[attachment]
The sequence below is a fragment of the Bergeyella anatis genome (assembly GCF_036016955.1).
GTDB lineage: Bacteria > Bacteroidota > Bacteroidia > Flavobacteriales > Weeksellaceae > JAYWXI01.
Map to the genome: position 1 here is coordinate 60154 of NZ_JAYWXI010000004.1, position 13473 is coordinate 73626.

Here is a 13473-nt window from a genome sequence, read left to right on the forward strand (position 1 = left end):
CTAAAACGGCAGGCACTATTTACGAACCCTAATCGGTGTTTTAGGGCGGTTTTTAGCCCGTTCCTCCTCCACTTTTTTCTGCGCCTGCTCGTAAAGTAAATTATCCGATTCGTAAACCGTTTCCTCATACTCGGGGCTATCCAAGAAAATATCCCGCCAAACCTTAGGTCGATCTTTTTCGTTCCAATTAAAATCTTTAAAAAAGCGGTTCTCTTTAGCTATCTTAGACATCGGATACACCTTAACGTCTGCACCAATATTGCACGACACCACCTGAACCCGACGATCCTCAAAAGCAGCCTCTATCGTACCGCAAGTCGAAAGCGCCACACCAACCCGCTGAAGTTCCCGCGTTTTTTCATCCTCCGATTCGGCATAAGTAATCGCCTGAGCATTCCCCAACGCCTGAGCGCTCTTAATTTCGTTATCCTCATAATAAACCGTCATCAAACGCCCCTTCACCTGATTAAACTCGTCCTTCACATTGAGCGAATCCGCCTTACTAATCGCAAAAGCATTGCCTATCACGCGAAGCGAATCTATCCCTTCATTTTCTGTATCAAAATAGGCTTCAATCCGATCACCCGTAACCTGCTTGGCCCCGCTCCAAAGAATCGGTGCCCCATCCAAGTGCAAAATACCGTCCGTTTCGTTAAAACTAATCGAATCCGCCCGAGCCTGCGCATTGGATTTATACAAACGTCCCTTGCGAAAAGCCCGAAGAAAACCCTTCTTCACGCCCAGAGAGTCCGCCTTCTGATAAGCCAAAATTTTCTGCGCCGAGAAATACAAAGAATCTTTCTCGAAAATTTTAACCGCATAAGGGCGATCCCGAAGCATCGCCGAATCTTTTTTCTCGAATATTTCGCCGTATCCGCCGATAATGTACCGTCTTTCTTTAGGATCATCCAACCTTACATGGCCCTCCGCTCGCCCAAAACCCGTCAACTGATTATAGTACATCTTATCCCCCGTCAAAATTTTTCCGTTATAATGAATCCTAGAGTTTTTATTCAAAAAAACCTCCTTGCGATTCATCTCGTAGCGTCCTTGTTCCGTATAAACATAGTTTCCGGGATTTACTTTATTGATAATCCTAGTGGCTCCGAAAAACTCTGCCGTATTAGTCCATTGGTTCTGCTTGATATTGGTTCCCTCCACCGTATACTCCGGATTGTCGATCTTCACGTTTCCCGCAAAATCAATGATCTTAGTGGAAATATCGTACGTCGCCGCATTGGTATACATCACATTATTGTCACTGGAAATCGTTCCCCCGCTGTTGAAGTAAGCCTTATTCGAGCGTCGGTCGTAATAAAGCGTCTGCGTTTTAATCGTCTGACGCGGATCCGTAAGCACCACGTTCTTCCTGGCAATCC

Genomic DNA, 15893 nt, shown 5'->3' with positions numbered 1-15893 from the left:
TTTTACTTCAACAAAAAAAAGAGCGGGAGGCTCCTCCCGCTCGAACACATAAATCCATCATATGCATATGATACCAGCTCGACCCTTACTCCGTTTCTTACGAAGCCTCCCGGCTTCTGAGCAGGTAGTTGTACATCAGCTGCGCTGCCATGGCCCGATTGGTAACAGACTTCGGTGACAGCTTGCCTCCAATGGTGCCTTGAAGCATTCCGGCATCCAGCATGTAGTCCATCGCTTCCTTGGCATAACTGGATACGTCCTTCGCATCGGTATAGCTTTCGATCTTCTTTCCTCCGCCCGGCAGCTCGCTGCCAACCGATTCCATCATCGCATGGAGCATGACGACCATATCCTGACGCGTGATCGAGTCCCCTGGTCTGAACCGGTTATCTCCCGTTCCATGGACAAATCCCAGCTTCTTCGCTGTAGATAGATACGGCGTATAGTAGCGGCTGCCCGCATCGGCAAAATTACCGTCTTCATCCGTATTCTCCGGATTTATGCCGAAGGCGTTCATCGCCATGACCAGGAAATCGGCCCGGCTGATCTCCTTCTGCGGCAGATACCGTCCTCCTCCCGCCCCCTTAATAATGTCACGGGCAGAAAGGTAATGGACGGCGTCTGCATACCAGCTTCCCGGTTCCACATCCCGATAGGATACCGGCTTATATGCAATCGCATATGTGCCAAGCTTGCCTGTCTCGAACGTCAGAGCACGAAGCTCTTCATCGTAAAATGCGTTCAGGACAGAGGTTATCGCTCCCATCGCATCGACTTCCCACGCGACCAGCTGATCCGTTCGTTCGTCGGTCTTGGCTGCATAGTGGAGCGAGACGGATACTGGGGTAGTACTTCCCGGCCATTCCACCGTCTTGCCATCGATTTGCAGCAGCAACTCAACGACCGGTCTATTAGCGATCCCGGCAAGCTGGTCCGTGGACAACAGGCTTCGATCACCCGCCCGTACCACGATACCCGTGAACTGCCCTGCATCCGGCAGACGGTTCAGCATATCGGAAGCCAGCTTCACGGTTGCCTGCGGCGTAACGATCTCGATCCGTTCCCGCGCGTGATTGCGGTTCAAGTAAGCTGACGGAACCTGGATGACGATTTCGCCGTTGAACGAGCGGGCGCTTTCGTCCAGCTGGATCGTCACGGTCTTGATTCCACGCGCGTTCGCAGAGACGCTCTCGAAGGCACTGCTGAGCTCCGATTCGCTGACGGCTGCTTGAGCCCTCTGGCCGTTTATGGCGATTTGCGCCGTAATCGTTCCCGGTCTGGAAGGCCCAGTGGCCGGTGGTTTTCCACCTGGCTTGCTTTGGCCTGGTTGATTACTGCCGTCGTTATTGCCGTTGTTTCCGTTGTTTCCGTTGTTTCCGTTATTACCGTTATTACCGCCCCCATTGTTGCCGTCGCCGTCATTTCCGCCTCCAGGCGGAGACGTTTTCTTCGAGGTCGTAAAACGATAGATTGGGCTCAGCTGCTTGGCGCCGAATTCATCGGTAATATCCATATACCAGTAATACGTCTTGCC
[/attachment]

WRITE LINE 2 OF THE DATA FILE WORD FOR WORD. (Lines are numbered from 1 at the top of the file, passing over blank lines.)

GTDB lineage: Bacteria > Bacteroidota > Bacteroidia > Flavobacteriales > Weeksellaceae > JAYWXI01.